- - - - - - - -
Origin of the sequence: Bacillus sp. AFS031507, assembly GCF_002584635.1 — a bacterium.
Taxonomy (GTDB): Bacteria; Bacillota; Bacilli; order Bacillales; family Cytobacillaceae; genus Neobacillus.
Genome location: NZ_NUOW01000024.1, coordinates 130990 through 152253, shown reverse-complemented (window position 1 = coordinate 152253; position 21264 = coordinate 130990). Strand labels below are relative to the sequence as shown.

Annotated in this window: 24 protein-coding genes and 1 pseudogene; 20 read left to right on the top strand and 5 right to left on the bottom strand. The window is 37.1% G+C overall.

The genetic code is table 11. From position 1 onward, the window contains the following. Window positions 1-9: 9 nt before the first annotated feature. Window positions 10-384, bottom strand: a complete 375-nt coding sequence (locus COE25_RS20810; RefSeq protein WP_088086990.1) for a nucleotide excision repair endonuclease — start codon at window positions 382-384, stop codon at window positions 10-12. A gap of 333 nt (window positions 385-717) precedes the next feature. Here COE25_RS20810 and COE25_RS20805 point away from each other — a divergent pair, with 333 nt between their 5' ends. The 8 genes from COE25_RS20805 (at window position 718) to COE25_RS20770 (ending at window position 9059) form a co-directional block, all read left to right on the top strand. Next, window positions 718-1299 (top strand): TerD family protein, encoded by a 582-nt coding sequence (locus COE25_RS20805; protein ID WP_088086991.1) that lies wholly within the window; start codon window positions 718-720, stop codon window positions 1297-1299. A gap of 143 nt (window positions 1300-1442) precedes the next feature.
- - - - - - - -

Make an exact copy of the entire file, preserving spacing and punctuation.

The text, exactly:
Origin of the sequence: Bacillus sp. AFS031507, assembly GCF_002584635.1 — a bacterium.
Taxonomy (GTDB): Bacteria; Bacillota; Bacilli; order Bacillales; family Cytobacillaceae; genus Neobacillus.
Genome location: NZ_NUOW01000024.1, coordinates 130990 through 152253, shown reverse-complemented (window position 1 = coordinate 152253; position 21264 = coordinate 130990). Strand labels below are relative to the sequence as shown.

Annotated in this window: 24 protein-coding genes and 1 pseudogene; 20 read left to right on the top strand and 5 right to left on the bottom strand. The window is 37.1% G+C overall.

The genetic code is table 11. From position 1 onward, the window contains the following. Window positions 1-9: 9 nt before the first annotated feature. Window positions 10-384, bottom strand: a complete 375-nt coding sequence (locus COE25_RS20810; RefSeq protein WP_088086990.1) for a nucleotide excision repair endonuclease — start codon at window positions 382-384, stop codon at window positions 10-12. A gap of 333 nt (window positions 385-717) precedes the next feature. Here COE25_RS20810 and COE25_RS20805 point away from each other — a divergent pair, with 333 nt between their 5' ends. The 8 genes from COE25_RS20805 (at window position 718) to COE25_RS20770 (ending at window position 9059) form a co-directional block, all read left to right on the top strand. Next, window positions 718-1299 (top strand): TerD family protein, encoded by a 582-nt coding sequence (locus COE25_RS20805; protein ID WP_088086991.1) that lies wholly within the window; start codon window positions 718-720, stop codon window positions 1297-1299. A gap of 143 nt (window positions 1300-1442) precedes the next feature.